Apollo by mistake with a quoit), Poppy, and the bright red Damask Rose
and Lupias.

In the orchards of Rome were Cherries, Plums, Quinces, Pomegranates,
Peaches, Almonds, Medlars, and Mulberries; and in the vineyards were
thirty varieties of Grapes. Those kinds of fruits which were hardy
enough to stand our climate were grown here, and to judge from all
account only the Olive failed to meet the test.

Not only were flowers and fruit grown in profusion but Herbs, Asparagus,
and Radishes had their place.

Honey, which took a great place in Roman cookery, and in making possets,
and in thickening wine, was provided by bees kept especially in apiaries
built in sheltered places, with beds of Cytisus, and Thyme and Apiastrum
by them. The hives were built of brick or baked dung, and were placed in
tiers, the lowest on stone parapets about three feet above the ground;
these parapets being covered with smooth stucco to prevent lizards and
insects from entering the hives.

The descriptions by the younger Pliny of his villas and gardens are so
delightful in themselves, besides being of great value, that I am going
to quote largely from them.

The village of Laurentium where Pliny built his villa was on the shores
of the Tuscan Sea, and not far from the mouth of the Tiber. The villa
was built as a refuge after a hard day’s work in Rome, which was only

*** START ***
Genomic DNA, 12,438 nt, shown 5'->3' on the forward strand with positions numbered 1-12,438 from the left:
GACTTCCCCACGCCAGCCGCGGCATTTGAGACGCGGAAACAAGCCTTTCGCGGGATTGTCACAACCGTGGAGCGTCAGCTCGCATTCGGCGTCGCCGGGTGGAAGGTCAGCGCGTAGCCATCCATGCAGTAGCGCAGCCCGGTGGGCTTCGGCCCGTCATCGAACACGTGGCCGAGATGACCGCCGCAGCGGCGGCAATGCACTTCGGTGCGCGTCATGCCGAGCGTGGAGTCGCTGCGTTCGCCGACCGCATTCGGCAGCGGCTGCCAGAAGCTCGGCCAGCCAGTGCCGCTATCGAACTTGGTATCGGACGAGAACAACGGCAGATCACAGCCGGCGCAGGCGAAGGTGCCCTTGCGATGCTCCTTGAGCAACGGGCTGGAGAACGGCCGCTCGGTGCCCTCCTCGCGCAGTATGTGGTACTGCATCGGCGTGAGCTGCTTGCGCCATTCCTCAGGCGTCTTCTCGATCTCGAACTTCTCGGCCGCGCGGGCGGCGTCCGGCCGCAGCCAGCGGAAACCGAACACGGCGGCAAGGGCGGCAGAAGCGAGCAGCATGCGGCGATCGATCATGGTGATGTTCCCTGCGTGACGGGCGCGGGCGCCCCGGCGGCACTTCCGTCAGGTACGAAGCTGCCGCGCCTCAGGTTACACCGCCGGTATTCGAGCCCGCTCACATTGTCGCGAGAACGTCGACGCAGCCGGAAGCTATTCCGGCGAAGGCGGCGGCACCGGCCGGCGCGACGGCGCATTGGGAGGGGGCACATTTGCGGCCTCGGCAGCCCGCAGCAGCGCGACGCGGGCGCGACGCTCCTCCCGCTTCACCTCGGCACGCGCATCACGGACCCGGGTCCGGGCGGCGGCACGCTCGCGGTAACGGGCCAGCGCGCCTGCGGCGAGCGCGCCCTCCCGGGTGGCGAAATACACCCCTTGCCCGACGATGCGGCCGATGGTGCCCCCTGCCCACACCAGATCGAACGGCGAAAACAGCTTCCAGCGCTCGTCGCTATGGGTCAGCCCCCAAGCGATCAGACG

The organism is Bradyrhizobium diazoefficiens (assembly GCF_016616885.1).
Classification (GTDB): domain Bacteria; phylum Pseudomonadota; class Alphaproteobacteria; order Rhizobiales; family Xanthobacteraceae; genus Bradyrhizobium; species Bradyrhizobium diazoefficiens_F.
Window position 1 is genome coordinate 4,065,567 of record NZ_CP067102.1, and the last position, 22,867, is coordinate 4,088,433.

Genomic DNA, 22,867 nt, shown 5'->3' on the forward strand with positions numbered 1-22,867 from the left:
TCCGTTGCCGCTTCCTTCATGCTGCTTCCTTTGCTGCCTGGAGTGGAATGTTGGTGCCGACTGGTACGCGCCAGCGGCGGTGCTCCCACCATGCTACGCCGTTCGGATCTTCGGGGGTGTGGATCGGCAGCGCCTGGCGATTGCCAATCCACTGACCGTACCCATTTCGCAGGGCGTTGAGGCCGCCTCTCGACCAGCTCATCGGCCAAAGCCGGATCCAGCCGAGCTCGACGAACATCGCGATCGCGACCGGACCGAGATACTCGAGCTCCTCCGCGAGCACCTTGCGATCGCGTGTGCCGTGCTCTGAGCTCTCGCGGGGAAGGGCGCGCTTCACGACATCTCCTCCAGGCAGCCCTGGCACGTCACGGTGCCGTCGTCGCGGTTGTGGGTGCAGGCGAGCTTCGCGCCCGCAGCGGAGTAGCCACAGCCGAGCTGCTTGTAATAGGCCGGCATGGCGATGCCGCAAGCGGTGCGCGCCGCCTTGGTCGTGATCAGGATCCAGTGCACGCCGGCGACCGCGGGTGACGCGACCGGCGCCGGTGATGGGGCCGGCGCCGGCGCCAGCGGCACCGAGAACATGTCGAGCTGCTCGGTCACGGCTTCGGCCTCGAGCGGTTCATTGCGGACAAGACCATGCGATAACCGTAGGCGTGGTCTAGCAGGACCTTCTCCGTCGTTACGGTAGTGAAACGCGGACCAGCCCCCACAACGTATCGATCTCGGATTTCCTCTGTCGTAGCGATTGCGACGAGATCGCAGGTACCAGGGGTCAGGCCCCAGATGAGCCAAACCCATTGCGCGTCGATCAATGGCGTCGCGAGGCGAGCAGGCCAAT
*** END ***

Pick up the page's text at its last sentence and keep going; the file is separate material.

seventeen miles away. “A distance,” he says, “which allows us, after we
have finished the business of the day, to return thither from town, with
the setting sun.”

There were two roads from Rome to this villa, the one the Laurentine
road—“if you go the Laurentine you must quit the high road at the
fourteenth stone”—and the Ostian road, where the branch took place at
the eleventh.

After a description of the house and the baths he writes of the garden:

“At no great distance is the tennis-court, so situated, as never to be
annoyed by the heat, and to be visited only by the setting sun. At the
end of the tennis-court rises a tower, containing two rooms at the top
of it, and two again under them; besides a banqueting room, from whence
there is a view of very wide ocean, a very extensive continent, and
numberless beautiful villas interspersed upon the shore. Answerable to
this is another turret containing, on the top, one single room where we
enjoy both the rising and the setting sun. Underneath is a very large
store-room for fruit, and a granary, and under these again a dining-room
from whence, even when the sea is most tempestuous, we only hear the
roaring of it, and that but languidly and at a distance. It looks upon
the garden, and the place for exercise which encludes my garden. The